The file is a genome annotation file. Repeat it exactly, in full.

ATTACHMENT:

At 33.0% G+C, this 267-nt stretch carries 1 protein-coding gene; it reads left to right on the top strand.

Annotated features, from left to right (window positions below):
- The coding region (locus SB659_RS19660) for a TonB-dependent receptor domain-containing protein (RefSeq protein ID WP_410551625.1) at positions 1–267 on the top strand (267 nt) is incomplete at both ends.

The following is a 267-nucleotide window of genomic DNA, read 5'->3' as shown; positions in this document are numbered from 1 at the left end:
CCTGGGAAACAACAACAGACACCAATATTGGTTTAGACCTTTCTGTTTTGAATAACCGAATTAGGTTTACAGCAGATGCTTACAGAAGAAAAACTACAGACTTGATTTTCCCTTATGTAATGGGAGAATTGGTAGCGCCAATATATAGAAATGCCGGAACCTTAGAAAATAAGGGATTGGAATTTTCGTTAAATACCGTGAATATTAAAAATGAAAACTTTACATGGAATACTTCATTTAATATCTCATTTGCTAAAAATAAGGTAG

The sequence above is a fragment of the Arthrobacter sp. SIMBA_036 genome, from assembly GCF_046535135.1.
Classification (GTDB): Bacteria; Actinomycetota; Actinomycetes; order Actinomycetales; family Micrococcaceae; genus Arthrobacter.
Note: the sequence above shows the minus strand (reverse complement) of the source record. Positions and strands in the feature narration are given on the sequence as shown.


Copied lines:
At 33.0% G+C, this 267-nt stretch carries 1 protein-coding gene; it reads left to right on the top strand.

Annotated features, from left to right (window positions below):
- The coding region (locus SB659_RS19660) for a TonB-dependent receptor domain-containing protein (RefSeq protein ID WP_410551625.1) at positions 1–267 on the top strand (267 nt) is incomplete at both ends.

The following is a 267-nucleotide window of genomic DNA, read 5'->3' as shown; positions in this document are numbered from 1 at the left end:
CCTGGGAAACAACAACAGACACCAATATTGGTTTAGACCTTTCTGTTTTGAATAACCGAATTAGGTTTACAGCAGATGCTTACAGAAGAAAAACTACAGACTTGATTTTCCCTTATGTAATGGGAGAATTGGTAGCGCCAATATATAGAAATGCCGGAACCTTAGAAAATAAGGGATTGGAATTTTCGTTAAATACCGTGAATATTAAAAATGAAAACTTTACATGGAATACTTCATTTAATATCTCATTTGCTAAAAATAAGGTAG

The sequence above is a fragment of the Arthrobacter sp. SIMBA_036 genome, from assembly GCF_046535135.1.
Classification (GTDB): Bacteria; Actinomycetota; Actinomycetes; order Actinomycetales; family Micrococcaceae; genus Arthrobacter.
Note: the sequence above shows the minus strand (reverse complement) of the source record. Positions and strands in the feature narration are given on the sequence as shown.